Russia’s plans to raise the age limit for contract soldiers may reduce need for additional mobilization, but will not enhance combat capability of the Russian army, particularly in offensive operations, UK Defense Intelligence reported on Twitter (X) on Feb. 13.
The new Russian bill reportedly raises the age limit for contract soldiers to 65 years and 70 years for officers.
Intelligence officials noted that this would significantly exceed the current age limit of 51 for non-officers and is likely to extend the overall length of contracts.
The report cites data from the World Data website, indicating that the pre-war life expectancy for Russian men in 2021 was 64.2 years.
Consequently, this measure effectively provides these soldiers with a “lifetime contract.”
On Dec. 14, Russian dictator Vladimir Putin stated that Russia was conducting a campaign to recruit contract soldiers and claimed that 486 thousand people had signed military contracts. He also reassured that there were no plans for a second wave of mobilization in Russia.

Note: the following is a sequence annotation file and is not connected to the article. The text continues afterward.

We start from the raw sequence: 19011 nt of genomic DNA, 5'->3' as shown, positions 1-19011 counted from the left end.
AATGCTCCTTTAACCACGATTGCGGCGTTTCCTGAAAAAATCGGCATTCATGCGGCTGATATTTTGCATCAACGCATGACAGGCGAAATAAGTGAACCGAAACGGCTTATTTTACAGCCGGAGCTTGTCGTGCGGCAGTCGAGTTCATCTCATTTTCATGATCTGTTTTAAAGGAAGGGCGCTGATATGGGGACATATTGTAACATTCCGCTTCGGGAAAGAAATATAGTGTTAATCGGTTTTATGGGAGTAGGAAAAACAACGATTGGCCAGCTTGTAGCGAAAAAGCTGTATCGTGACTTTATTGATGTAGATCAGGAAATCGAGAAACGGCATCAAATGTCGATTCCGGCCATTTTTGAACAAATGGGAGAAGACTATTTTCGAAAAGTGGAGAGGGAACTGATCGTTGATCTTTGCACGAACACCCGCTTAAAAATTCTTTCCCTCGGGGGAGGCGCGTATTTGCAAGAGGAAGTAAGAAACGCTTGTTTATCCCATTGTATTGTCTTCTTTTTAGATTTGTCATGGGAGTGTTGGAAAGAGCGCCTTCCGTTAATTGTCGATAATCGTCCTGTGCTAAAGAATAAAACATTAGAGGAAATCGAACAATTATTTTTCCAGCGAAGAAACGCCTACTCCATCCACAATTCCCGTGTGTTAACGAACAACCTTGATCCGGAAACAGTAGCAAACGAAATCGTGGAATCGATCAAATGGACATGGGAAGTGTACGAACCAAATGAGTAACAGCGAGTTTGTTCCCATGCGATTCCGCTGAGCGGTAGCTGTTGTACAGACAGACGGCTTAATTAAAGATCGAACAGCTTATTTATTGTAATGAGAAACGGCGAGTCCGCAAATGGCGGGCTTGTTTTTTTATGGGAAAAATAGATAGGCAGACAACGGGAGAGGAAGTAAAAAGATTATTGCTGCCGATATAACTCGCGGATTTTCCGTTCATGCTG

On Feb. 2, the Russian State Duma proposed raising the conscription age to 50 for foreigners who have obtained Russian citizenship.
However, State Duma Speaker Vyacheslav Volodin stated that “the issue has not been fully addressed,” and the authors will be asked to withdraw the proposal.
On Jan. 31, UK intelligence reported that in 2023, Russia opted for regular contract recruitment as the primary source of new military personnel for the war against Ukraine.
Russians are joining the military at rates of up to 30,000 per month, mostly due to the military’s comparatively high salaries, Ukrainian intelligence deputy chief, Vadym Skibitskyi, said in an interview with Ukrainian news outlet RBC-Ukraine reported on Jan. 15.
Read the original article on The New Voice of Ukraine